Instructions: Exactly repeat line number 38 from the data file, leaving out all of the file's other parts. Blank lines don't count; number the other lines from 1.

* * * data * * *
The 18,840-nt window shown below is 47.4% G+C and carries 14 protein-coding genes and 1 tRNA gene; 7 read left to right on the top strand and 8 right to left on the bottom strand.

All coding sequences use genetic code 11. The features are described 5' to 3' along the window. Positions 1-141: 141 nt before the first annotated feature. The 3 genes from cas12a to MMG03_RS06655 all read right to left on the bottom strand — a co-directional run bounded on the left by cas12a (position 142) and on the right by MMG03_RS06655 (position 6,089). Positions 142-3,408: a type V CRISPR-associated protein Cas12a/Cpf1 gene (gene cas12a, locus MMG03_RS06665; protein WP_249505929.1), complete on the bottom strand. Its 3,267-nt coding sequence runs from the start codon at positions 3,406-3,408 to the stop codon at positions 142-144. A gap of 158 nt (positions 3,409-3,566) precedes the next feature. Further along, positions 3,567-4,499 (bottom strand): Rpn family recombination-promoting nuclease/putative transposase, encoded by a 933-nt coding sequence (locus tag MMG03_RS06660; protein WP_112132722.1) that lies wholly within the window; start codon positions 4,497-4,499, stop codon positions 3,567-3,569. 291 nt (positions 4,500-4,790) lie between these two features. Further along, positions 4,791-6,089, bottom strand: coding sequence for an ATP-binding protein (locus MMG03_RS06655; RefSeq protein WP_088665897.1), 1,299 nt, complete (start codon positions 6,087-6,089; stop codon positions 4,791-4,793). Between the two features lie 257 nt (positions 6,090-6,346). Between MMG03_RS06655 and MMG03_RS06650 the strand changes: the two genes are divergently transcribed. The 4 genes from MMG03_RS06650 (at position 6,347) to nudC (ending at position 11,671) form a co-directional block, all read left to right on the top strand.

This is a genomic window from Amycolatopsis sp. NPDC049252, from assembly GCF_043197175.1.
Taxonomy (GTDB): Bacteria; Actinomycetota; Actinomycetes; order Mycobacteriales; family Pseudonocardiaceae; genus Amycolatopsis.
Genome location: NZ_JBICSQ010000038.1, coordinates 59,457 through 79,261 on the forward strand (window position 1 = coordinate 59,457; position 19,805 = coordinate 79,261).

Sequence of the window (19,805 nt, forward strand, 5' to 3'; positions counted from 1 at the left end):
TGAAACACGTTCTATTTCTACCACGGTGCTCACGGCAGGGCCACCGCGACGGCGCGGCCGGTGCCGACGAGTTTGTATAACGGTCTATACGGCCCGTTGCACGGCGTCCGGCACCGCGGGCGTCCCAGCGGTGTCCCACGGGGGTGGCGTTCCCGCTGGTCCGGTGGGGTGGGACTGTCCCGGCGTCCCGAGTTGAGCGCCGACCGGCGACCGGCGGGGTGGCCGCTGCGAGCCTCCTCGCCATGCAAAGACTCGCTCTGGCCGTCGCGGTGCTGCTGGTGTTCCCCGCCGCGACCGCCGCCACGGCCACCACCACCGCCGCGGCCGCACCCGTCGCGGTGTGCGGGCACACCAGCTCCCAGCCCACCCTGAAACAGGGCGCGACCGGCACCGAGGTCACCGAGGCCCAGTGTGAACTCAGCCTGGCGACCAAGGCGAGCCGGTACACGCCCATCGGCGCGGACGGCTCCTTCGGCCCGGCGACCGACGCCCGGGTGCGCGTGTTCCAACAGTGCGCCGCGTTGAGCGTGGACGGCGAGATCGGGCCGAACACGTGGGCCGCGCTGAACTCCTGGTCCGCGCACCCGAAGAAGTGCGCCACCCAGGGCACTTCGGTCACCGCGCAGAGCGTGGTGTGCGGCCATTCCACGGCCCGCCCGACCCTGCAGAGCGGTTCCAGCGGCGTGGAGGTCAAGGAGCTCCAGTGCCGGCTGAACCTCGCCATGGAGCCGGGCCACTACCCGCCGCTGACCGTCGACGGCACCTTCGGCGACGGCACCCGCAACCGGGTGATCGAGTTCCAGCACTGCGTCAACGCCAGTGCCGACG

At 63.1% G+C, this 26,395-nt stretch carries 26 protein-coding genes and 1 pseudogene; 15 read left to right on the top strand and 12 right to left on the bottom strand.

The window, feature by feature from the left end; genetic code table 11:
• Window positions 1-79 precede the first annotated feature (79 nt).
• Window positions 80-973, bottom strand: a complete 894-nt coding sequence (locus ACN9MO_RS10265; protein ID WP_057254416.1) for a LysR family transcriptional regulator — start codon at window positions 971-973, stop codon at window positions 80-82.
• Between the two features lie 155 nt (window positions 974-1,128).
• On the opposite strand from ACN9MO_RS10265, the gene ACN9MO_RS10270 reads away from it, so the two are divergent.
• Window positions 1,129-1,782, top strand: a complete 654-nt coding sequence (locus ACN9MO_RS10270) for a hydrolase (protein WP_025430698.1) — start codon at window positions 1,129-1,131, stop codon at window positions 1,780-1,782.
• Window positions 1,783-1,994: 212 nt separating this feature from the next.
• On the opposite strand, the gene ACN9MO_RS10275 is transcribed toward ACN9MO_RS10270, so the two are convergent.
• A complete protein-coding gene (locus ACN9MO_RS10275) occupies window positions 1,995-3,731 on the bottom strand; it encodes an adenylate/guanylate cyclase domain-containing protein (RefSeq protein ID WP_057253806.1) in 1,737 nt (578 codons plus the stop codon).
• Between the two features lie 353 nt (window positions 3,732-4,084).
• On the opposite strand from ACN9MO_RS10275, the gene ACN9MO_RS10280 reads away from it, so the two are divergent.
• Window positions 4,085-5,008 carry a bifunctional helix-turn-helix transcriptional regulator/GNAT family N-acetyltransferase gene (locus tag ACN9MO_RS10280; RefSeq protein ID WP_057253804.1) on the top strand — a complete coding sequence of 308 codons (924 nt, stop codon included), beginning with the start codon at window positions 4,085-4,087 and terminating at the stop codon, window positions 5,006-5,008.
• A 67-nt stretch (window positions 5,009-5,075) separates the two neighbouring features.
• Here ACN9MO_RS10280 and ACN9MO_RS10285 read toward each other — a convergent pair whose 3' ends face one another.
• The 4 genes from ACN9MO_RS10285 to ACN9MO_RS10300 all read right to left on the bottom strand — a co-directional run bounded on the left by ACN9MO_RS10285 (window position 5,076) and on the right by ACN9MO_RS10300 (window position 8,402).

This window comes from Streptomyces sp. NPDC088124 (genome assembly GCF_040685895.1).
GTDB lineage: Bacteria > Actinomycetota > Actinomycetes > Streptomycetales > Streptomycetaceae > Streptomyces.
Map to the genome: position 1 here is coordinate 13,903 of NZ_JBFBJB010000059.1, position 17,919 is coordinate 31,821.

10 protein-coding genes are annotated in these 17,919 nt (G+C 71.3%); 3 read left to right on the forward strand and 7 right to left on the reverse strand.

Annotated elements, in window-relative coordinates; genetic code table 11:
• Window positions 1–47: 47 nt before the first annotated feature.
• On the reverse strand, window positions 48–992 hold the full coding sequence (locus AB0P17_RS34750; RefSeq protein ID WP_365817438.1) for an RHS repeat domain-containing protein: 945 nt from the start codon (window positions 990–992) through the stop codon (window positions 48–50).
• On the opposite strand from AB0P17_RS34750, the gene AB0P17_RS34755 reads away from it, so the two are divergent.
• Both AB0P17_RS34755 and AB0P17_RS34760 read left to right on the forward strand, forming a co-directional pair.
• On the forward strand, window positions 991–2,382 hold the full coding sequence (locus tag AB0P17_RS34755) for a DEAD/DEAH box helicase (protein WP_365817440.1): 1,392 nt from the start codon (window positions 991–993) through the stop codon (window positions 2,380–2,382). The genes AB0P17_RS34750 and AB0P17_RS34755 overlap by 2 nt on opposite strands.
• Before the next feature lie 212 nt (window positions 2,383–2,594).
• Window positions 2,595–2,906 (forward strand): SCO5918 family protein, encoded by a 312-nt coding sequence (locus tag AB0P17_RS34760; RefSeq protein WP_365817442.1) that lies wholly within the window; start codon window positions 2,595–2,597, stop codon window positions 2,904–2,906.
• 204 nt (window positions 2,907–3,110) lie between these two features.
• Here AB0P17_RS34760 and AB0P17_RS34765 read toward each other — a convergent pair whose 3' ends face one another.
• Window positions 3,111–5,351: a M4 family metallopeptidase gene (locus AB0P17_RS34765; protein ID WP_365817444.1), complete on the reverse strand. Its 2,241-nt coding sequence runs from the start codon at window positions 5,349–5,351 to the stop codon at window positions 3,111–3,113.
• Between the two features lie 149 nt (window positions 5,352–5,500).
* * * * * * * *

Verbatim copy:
• Window positions 3,111–5,351: a M4 family metallopeptidase gene (locus AB0P17_RS34765; protein ID WP_365817444.1), complete on the reverse strand. Its 2,241-nt coding sequence runs from the start codon at window positions 5,349–5,351 to the stop codon at window positions 3,111–3,113.